Focus on Accessibility:  Expanding the Court’s Interpreter Program

Focus on Accessibility: Expanding the Court’s Interpreter Program

Data from the 2010 census indicates that about one third of Contra Costa’s population over the age of 5 speaks a language other than English at home. This translates to a large percentage of court users who need assistance in another language. Fortunately, the Judicial Council’s Language Access Plan Implementation Task Force has been hard at work putting into practice the recommendations of the Strategic Plan for Language Access in the California Courts that will provide interpreters in all Court services within the next five years.

The plan contains eight primary goals along with 75 recommendations to be carried out and implemented in three phases over a five-year period (2015-2020). The main goal of the plan is to provide a comprehensive set of recommendations that create a branchwide approach to providing language services both in the courtroom and outside of the courtroom, while accommodating the very diverse needs of the courts and their communities, which are spread out over 58 counties.

The Strategic Plan for Language Access in the California Courts calls for providing a qualified interpreter in any court proceeding without cost to the limited English proficiency (LEP) court user. That would include all civil matters such as family law, unlawful detainers, limited and unlimited civil, probate, guardianship, and place LEP court users on equal footing as is currently mandated in all criminal proceedings. In addition, appropriate language access services would also be required in court-mandated or court-operated proceedings, such as family mediation.

The plan also seeks to improve language access by utilizing technology to expand language access services, including video remote interpreting in cases that would be appropriate when an in-person interpreter may not be available. The plan also recommends that courts work with education stakeholders in efforts to expand the number of certified interpreters by providing insight as to the needs of the courts, the qualifying factors to become a certified interpreter, and collaborating with education stakeholders to provide the appropriate educational tools and mentorship programs to assist those interested bilingual individuals to prepare for and pass the interpreter exam and launch a career as a court interpreter.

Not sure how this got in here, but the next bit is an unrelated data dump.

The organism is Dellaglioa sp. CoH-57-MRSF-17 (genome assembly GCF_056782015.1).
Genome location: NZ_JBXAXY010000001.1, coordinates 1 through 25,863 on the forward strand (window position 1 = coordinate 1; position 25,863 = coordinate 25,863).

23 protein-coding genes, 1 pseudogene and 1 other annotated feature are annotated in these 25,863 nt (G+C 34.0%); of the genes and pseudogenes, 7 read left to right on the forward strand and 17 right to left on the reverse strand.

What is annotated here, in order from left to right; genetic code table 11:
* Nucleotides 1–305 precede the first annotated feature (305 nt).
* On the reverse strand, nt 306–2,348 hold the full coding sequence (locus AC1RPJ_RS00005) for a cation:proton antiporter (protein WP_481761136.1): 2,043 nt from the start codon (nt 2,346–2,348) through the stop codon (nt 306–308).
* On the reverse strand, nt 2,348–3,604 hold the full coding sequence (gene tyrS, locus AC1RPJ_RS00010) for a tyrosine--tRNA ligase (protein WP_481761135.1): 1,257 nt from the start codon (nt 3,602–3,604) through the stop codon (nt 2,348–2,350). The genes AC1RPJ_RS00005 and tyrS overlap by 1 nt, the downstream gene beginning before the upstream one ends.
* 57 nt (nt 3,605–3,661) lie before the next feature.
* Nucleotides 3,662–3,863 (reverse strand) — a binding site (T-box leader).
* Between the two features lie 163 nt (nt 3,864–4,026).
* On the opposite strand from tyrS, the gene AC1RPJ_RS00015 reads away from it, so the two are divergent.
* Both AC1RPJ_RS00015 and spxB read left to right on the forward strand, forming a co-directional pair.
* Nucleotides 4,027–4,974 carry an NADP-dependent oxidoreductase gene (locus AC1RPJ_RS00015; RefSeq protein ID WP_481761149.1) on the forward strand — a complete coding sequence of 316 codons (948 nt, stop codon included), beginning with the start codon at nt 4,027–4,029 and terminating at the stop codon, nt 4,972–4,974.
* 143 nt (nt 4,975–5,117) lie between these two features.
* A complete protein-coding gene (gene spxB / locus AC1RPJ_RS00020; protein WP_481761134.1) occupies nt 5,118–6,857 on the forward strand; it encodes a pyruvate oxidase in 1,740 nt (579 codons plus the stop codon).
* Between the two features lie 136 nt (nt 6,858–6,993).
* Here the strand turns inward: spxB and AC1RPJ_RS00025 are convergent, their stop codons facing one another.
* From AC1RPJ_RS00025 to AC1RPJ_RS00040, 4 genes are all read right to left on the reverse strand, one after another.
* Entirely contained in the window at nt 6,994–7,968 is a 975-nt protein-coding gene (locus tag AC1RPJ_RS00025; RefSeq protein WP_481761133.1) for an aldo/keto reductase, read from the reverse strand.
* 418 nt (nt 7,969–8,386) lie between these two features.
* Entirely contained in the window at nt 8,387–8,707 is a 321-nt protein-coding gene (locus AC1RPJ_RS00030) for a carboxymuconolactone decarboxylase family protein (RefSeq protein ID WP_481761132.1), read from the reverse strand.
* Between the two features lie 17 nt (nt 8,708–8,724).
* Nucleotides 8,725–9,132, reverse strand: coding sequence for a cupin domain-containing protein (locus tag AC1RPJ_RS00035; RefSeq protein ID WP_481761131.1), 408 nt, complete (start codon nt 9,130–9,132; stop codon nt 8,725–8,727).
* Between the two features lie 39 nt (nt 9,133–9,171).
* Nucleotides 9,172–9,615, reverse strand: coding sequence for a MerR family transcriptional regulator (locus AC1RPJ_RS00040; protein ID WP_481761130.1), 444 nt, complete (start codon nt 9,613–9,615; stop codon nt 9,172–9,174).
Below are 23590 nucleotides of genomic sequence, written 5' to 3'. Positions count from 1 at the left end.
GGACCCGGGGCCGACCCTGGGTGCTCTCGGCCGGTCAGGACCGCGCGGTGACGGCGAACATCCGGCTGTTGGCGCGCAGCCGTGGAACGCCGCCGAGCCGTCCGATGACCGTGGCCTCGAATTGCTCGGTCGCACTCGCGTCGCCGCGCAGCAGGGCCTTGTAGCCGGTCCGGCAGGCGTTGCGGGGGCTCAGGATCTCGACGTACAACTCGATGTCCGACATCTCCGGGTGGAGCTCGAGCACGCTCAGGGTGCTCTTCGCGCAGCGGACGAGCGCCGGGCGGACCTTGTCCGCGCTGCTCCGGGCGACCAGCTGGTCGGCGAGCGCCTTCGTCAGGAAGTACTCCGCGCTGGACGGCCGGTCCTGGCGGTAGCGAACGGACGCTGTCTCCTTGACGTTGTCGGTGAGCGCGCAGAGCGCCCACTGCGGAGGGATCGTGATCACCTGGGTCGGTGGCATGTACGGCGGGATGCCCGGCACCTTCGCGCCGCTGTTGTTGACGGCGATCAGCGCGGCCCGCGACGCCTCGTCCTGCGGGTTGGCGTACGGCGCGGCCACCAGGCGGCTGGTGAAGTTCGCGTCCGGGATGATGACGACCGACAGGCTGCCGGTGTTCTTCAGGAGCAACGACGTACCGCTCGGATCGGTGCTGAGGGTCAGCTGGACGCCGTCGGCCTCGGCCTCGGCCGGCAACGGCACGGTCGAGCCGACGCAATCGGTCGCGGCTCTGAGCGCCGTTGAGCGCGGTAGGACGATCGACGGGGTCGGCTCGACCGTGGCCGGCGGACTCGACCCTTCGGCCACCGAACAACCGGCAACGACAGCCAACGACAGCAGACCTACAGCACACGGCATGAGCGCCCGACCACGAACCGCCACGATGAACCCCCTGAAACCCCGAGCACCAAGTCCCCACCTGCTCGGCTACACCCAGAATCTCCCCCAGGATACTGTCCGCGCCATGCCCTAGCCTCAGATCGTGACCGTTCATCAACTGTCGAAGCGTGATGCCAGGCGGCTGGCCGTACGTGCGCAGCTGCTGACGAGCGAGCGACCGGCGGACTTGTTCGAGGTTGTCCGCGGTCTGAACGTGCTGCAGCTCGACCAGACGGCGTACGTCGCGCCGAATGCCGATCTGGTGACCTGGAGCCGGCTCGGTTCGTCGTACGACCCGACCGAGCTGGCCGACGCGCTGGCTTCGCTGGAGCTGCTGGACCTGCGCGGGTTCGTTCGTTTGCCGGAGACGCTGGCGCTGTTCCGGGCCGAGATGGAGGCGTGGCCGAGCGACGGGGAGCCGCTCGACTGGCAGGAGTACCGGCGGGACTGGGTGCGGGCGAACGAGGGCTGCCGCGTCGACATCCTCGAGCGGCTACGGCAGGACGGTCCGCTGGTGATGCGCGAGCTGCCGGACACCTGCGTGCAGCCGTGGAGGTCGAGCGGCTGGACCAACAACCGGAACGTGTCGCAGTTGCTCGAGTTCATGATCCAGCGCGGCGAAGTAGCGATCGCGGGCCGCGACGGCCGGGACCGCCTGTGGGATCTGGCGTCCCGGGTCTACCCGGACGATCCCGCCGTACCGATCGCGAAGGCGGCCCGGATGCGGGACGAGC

The plan recognizes that meaningful access needs to commence even prior to the appearance in a courtroom, through multi-language translated forms and notices, as well as bilingual staff or other language access services that assist LEP court users at the clerk’s office and at other meaningful points of contact within a courthouse.

The plan also calls for education and training to be provided to judicial officers and court staff on understanding the issues faced by LEP court users, the challenging nature of serving as a court interpreter, and becoming aware of the plan’s goals and objectives.

The plan recognizes that our courts will need to collaborate with our interested stakeholders in identifying the needs of LEP court users and calls for early identification of language access needs, coordinating of services to expedite meeting the needs of LEP users, and reducing delays, frustration and the inconvenience caused when an interpreter is not available. The plan also recommends collaborating with community-based organizations and ethnic media outlets to inform the LEP community of the availability of these services that were not being offered previously by the courts.

Here in Contra Costa, we have routinely provided interpreters in criminal, juvenile, traffic, elder abuse and domestic violence cases for several years. We began expansion of interpreter services in November of 2014 by providing interpreters in civil harassment, unlawful detainer, conservatorships, guardianships and proceedings to terminate parental rights. A few months later, the Court further expanded services by providing interpreters in all family law cases. By the last six months of 2015, of the total 9,214 interpretations provided, 478 were in new case types.

The Court is also reaching out to LEP customers in other ways. Since 2015, telephone interpretation services have been available at all filing counters and in the Family Law Facilitator’s Offices. The vast majority of persons needing interpreters in our county are Spanish speakers. In order to better address their needs, the filing window television screens in each Court location have been translated into Spanish. Plans are underway to have the ticket dispenser screens in civil and at the branch courts offer English and Spanish options. The Family Court Services Orientation online is available in English and Spanish, and most of the Court’s website has been (or shortly will be) translated into Spanish.

We may have a ways to go before we can guarantee equal access to every court user, but we are very proud of the progress we have made regarding expanding language access services.